In the telemedicine markets, the physicians’ contribution is mainly focused on consultation services and health care information sharing. As information and knowledge belong to themselves [31], physicians’ contribution is motivated by some motivators. Previous studies have pointed out that an appropriate extrinsic reward (such as reputation or money) can satisfy individuals’ inner needs and stimulate their behaviors. Free online feedback from patients who have service experience in telemedicine markets can help physicians establish their reputation and satisfy their reputational needs. However, this type of feedback cannot satisfy their economic needs. Besides reputational rewards, paid feedback can bring monetary rewards that enhance physicians’ financial position. Such reputational and monetary rewards will compensate physicians for the effort and time they contributed. According to self-determination theory, the strength of different motivators depends on the extent to which the individual’s inner needs are satisfied. Hence, compared with free feedback, paid feedback can better satisfy physicians’ need for reputational and monetary reward, rendering a stronger influence on their contribution behaviors. Hence, we hypothesized the following:

    Hypothesis 3: Paid feedback has a stronger effect on physicians’ contribution than free feedback.

    Although both free and paid feedback might positively affect physicians’ contribution behaviors, we expected that physicians would value paid feedback more than free feedback. According to self-determination theory [32], 2 types of motivators might have a substitute relationship in affecting individuals’ behaviors when 1 type of motivator can better satisfy their inner needs. For instance, when paid feedback and free feedback operate concurrently in the telemedicine markets, physicians are concerned more about the amount of paid feedback they receive because paid feedback brings not only reputational but also monetary rewards. In other words, if physicians already have a certain amount of paid feedback, they will care less about the amount of free feedback they receive. Paid feedback can better satisfy physicians’ needs, but free feedback provides only a limited amount of online reputation for physicians. Therefore, this type of feedback can substitute for the effect of free feedback in determining physicians’ contribution in the telemedicine markets. On the basis of this, we hypothesized the following:

    Hypothesis 4: Paid feedback and free feedback have a substitute relationship in physicians’contribution.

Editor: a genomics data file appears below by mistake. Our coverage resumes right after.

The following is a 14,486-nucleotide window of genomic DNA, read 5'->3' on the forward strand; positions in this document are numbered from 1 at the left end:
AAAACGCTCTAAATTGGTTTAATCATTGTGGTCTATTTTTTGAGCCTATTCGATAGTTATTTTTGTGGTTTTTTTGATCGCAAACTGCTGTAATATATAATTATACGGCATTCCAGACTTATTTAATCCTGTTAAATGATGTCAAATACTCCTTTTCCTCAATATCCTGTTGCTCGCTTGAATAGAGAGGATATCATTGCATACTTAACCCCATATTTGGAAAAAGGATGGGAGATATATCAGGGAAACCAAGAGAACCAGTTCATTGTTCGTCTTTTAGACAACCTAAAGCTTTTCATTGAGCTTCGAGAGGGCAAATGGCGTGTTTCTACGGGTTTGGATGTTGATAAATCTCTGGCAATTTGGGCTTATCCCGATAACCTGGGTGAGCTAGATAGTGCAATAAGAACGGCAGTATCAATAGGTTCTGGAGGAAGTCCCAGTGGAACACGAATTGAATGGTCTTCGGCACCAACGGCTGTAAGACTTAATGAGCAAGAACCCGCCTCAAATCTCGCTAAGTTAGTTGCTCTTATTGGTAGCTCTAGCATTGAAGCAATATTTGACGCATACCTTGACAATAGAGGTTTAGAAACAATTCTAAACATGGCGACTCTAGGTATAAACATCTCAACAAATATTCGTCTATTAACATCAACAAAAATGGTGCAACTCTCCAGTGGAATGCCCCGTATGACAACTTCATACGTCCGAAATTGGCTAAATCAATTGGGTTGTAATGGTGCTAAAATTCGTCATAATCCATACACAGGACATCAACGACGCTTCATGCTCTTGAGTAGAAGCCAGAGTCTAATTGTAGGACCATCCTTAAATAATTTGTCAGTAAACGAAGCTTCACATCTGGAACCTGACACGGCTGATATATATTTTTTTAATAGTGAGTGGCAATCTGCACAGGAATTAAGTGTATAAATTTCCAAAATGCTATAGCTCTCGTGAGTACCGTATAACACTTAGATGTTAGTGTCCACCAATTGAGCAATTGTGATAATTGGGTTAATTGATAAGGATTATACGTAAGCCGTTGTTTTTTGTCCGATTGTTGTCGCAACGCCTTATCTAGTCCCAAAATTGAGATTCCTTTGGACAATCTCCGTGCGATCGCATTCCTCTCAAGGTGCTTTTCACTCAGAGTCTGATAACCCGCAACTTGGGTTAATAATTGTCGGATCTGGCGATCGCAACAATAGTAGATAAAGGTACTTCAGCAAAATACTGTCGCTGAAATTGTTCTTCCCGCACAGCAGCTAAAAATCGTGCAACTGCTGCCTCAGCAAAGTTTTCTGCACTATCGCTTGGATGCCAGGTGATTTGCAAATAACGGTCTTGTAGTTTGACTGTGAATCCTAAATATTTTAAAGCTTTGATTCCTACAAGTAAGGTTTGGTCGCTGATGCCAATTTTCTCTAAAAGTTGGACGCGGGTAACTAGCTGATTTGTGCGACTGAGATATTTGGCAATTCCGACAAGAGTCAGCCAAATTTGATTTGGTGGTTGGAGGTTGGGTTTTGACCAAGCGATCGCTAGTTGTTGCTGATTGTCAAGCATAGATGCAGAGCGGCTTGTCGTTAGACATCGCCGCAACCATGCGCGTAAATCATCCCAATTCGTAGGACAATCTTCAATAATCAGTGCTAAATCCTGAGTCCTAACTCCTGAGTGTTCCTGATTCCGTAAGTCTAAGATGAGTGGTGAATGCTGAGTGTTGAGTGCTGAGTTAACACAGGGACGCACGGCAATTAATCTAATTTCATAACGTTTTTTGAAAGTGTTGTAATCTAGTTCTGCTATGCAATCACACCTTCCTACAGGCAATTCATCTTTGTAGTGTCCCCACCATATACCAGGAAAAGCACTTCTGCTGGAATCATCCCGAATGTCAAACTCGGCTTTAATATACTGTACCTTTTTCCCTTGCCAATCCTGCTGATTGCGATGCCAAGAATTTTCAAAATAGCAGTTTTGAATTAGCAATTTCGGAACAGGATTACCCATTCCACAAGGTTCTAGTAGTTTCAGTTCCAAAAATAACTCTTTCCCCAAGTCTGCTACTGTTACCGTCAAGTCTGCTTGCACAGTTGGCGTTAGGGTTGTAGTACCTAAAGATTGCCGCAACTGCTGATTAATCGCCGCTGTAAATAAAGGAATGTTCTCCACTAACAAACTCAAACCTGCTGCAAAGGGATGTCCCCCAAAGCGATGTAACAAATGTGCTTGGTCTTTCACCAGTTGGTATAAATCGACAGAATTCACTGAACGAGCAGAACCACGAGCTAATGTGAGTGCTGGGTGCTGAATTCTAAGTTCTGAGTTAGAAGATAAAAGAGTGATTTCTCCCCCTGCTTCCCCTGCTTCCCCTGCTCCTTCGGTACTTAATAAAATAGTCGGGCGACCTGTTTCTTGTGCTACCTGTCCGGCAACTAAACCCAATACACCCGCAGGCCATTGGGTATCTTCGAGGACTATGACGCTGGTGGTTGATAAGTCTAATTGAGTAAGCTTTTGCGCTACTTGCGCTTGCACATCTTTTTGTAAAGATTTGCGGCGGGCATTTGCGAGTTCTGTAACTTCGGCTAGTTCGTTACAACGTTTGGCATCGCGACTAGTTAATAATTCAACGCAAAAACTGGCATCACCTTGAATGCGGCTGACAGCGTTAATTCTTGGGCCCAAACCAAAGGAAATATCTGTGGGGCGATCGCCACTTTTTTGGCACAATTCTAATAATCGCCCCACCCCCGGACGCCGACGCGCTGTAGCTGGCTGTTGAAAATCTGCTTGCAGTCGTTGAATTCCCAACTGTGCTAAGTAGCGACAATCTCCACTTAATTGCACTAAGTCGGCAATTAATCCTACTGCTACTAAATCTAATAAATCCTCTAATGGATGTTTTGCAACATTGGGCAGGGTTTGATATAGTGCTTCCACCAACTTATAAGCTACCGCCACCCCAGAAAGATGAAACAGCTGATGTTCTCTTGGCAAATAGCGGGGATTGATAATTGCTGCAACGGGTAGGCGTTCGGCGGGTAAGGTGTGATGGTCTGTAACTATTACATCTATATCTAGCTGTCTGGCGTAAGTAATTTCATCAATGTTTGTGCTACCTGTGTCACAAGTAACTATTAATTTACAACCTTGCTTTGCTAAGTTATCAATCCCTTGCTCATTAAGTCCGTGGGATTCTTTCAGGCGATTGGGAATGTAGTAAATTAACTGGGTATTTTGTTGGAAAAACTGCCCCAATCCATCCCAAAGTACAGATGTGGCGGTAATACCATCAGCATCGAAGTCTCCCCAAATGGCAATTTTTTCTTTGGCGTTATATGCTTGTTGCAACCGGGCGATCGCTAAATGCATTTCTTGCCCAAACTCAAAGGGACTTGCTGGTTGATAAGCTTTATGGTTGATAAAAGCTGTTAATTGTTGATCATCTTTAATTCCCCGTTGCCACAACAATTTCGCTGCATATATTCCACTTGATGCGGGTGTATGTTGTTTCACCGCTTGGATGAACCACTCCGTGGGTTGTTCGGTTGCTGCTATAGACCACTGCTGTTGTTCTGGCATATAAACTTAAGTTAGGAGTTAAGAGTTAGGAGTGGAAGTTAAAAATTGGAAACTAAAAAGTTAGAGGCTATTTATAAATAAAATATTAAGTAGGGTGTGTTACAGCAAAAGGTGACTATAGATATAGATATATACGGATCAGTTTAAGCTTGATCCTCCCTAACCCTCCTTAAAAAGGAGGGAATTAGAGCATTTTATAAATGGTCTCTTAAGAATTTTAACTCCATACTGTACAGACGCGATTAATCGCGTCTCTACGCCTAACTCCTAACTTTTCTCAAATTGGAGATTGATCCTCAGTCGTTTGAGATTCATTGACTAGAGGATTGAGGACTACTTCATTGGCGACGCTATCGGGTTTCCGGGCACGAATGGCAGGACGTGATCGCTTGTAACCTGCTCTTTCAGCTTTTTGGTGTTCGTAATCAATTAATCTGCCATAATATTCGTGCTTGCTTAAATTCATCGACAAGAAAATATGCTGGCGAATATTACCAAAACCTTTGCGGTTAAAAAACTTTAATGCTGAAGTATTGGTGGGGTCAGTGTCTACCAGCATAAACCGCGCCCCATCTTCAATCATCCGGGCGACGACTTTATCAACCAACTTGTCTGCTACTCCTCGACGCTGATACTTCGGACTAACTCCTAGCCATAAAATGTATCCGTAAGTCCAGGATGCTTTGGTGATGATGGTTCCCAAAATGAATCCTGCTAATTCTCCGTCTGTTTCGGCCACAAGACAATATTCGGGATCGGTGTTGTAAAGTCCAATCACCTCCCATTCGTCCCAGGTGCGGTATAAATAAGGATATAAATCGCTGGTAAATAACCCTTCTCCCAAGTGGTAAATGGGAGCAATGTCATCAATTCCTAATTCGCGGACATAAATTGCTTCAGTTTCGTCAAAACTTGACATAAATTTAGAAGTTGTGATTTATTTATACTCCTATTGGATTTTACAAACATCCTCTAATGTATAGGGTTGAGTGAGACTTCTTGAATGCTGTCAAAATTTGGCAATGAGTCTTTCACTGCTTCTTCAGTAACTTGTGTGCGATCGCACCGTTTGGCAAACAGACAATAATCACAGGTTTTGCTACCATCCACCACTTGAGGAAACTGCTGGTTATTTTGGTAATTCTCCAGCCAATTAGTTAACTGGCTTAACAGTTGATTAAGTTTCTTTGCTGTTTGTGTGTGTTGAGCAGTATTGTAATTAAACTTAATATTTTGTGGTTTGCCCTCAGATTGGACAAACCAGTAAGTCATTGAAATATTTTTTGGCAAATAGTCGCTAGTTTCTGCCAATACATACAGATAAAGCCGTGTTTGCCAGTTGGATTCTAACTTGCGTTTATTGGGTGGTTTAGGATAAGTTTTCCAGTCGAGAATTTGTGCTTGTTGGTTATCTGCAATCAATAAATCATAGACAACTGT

Research Design

    To test the research hypotheses in this study, we collected related information and data from a popular telemedicine market in China, namely, “Good Physician Online” [33]. Patients can use this platform to consult physicians about their health conditions and inquire about related suggestions from the physicians. Moreover, this platform provides abundant service feedback to help patients reduce information asymmetry and make informed choices on services or physicians they are interested in or require. This platform provided sufficient data for this study, including physicians’ occupational titles, hospital ranking, the amount of free and paid feedback they have received, the number of patients they have, and the level of the physicians’ contribution.

    The research design of this paper is as follows. First, we built a 2-equation panel model to investigate the effects of free and paid feedback on patients’ choice and physicians’ contribution, respectively. Second, we adopted a fixed effects model to estimate patients’ choice and physicians’ contribution—this model mainly controls the fixed differences at the physician level of our research objectives. Third, this study also estimated a random effect model on patients’ choice and physicians’ contribution—this model mainly controls for the random effects of research objectives in different periods. Fourth, the Hausman test was conducted to determine which model was better for our research context. Finally, in accordance with a previously used method [34], we compared the coefficient of free and paid feedback to distinguish the strengths of the roles of the 2 aforementioned types of feedback.

    Participants and Data

    We designed a JAVA program to automatically collect data from the ‘‘Good Physician Online’’ website over a 6-month period. The data were organized in a panel and incorporated into our main dataset. After excluding the incomplete records, the online interaction experiences of 418 physicians and their patients were collected.